Dawn Burrell, left, and Byron Gomez during judging of the elimination.

SEASON 18 OF TOP CHEF IS HERE, and a Houston chef is competing for the ultimate prize ($250,000 and other things) in Portland, Oregon. We're keeping our eyes glued on Dawn Burrell (who's soon to open Late August) as she battles each week (Thursday nights on Bravo). Also, read more about recently ousted Houston-based contestant Sasha Grumman (who has a great focaccia hustle).

The season continued with episode 10 on Thursday night. How did chef Burrell do?

By the way ... SPOILERS BELOW.

How Dawn Did

Oh, boy. This was a thrill ride.

In the Quickfire Challenge, the remaining six chefs had to simply make something good for one of the show's judges. They'd each go up against another chef in a one-on-one competition, and the overall winner (of $10,000) would be choosen from one of the three battle winners. The twists: Chipotle provided real ingredients (real was emphasized by Padma Lakshmi), and judges provided real adjectives. Burrell faced off against Byron Gomez, and Tom Colicchio judged.

Colicchio wanted "tangy and crunchy," so Burrell made wood-fired pork loin with crispy onions and poblano avocado puree. It looked great, Colicchio said "woo hoo" under his breath, and Burrell beat Gomez, who accidentally charred his pork. That put Burrell in the top three ... and she was chosen the winner. It was her second-consecutive Quickfire Challenge win. In a talking head, she said she now realizes she can win Top Chef.

Well, uh, yeah.

Also during the Quickfire, we were reminded that not only is Burrell an Olympian, but her brother is also two-time Olympic gold-medal-winning long jumper Leroy Burrell. Yes, she's competitive.

Former Top Chef contestant Ed Lee joined the judges for the Elimination Challenge, which focused on tofu with a tournament created to determine the ultimate loser (and eliminated chef). Burrell drew Gabe Erales in the first round, with both needing to make a dish with firm tofu.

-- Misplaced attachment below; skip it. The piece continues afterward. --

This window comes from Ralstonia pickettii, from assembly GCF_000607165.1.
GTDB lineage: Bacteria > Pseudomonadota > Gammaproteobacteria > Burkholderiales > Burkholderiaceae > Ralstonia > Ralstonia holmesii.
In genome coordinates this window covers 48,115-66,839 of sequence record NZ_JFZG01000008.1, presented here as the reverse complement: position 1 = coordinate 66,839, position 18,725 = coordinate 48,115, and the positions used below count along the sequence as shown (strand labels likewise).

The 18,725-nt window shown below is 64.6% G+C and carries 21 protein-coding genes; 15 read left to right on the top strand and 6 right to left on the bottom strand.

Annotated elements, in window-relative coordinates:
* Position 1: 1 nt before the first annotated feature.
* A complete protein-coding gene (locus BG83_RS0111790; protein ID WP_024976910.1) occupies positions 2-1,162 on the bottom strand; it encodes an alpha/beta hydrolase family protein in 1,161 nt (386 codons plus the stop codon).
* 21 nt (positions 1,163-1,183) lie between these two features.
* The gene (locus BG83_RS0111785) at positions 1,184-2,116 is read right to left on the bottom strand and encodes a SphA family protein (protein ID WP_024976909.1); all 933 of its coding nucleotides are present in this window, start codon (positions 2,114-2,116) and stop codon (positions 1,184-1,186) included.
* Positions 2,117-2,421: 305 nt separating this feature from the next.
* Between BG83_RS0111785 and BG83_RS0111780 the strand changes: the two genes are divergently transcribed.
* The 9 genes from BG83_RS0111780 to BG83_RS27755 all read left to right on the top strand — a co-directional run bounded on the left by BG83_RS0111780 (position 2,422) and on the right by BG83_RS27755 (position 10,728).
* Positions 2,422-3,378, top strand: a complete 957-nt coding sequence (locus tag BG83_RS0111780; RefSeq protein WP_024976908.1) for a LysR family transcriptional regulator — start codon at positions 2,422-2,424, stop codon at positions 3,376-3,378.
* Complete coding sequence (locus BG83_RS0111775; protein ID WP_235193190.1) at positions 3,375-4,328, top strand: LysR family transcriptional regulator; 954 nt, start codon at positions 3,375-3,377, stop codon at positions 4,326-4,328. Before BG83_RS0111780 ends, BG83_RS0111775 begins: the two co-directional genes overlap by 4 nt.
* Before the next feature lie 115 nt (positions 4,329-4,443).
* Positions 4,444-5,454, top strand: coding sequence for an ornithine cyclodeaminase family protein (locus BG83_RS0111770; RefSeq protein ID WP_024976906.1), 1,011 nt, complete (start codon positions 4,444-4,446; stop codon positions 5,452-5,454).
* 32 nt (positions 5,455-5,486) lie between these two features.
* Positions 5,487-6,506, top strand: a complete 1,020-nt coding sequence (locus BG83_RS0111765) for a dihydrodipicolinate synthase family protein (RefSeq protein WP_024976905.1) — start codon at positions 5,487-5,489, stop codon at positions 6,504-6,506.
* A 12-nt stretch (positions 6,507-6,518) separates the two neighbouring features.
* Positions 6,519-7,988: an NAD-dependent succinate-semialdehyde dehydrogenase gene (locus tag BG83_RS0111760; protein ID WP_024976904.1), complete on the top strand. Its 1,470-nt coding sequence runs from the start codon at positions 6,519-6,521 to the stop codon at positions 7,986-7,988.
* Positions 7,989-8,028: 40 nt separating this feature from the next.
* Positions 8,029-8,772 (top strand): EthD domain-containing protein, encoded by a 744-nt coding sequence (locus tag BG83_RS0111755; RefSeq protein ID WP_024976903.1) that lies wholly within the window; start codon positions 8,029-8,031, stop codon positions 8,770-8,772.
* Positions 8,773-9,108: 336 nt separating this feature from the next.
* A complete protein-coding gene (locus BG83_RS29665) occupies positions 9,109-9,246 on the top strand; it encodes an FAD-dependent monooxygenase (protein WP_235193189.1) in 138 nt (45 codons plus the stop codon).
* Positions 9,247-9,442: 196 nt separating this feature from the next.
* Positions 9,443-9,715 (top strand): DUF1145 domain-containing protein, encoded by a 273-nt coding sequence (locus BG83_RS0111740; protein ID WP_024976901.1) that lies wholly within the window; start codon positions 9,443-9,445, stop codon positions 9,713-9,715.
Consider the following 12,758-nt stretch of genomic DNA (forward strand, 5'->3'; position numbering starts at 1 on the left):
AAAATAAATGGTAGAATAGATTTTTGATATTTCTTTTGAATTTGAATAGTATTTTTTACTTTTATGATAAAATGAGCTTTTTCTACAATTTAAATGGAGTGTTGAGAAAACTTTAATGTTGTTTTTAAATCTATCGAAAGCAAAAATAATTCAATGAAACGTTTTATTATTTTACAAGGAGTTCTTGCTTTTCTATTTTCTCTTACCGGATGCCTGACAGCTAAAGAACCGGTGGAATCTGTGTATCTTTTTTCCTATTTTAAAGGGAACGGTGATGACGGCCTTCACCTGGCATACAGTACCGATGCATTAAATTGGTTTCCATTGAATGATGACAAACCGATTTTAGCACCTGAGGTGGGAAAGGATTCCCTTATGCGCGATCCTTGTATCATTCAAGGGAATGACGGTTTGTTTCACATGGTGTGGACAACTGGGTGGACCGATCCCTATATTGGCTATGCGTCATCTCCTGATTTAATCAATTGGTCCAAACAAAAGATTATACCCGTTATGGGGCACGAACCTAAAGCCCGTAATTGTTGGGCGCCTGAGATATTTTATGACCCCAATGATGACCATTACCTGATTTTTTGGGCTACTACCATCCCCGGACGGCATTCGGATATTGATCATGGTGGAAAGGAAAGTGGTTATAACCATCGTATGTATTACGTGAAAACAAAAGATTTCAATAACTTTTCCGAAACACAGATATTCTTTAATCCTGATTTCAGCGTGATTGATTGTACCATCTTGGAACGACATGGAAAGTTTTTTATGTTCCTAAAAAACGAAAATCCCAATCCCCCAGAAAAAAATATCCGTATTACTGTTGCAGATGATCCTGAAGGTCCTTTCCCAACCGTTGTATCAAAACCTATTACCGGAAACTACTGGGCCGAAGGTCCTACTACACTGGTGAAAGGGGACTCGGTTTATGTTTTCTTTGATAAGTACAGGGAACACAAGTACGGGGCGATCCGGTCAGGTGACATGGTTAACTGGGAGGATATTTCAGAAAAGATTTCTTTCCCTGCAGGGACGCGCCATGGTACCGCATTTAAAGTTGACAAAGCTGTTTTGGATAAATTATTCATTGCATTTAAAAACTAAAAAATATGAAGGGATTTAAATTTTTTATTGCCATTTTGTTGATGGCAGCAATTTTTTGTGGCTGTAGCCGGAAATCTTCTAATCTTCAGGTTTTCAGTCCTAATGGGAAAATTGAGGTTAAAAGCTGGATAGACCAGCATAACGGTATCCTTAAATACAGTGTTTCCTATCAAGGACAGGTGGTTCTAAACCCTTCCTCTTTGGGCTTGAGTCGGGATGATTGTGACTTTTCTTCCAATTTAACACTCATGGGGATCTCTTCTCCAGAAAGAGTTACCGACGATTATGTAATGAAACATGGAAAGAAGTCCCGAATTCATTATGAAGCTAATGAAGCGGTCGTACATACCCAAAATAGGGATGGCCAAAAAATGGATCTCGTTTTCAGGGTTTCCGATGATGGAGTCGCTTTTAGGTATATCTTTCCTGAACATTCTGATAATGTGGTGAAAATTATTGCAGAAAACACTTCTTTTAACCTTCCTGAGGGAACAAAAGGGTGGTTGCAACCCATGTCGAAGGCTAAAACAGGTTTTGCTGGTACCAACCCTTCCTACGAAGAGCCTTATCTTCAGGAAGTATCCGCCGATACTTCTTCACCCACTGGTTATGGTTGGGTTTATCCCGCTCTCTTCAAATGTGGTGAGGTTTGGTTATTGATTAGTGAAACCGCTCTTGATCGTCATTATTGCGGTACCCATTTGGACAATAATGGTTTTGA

After a pre-challenge tour of the manufacturer Ota Tofu, the chefs prepped all the dishes they may have to make in the tournament. We were given even more Burrell backstory, focusing on her experience cooking with tofu from her ascent at Uchi to a run at Austin's Uchiko.

Then came tournament day, set at the Portland Japanese Garden. Burrell employed some competitive trash-talk against Erales, but her Cryovac tofu wasn't to her expectations. Her West Indian-style brown stew tofu dish, with charred vegetables, was considered very good ... but her competition with Erales was determined a tie. After a judges' deliberation, Erales got the win.

So, Burrell had to cook with fried tofu against Byron Gomez and Maria Mazon, other battle losers. She set out to make Nashville hot tofu ... but then she sliced her finger with a mandoline. As a result, blood got onto two of her plates. She tried quickly to replate with Gomez and Mazon helping, but time ran out with one plate missing. 

Her Nashville hot tofu with pickles and soy buttermilk ranch (I mean, are you serious?!) was praised, but the missing plate meant she automatically had to cook in the final round. For the first time all season, Burrell was in a do-or-die situation.

She faced Gomez in a dessert competition using soft tofu, but oh, boy, she didn't exactly know what she was going to do going in. Improvising over a half-hour cook, Burrell made mango tofu mousse, macerated mango, diced soft tofu, and sesame okara crumble. It was similar to Gomez's dessert, and it seemed as if she was being eliminated (she even thanked all the chefs in tears while the judges debated). 

But she won the battle. Gomez was eliminated.

Her Chances?

They're good. The best, probably.

Back to theories: Reality television watchers attempt to figure out how the edits we're presented may reveal what will happen in the end. Going into this week, the edits were hiding Burrell a little bit, not diving into her Olympic backstory and giving us just a sprinkling of her with family. This week, however, she was front and center, from the biographic snippets to her near elimination.

We're close to the end of this. There are five chefs remaining (a convoluted final episode of Last Chance Kitchen ended with no chef returning), and one can argue that Burrell has been the best throughout the entire season. The other remaining chefs could all win, but this feels like Burrell's to lose ... especially if you love these editing theories. This was the week she slid into the show's starring role position. Hopefully that means being crowned "Top Chef."

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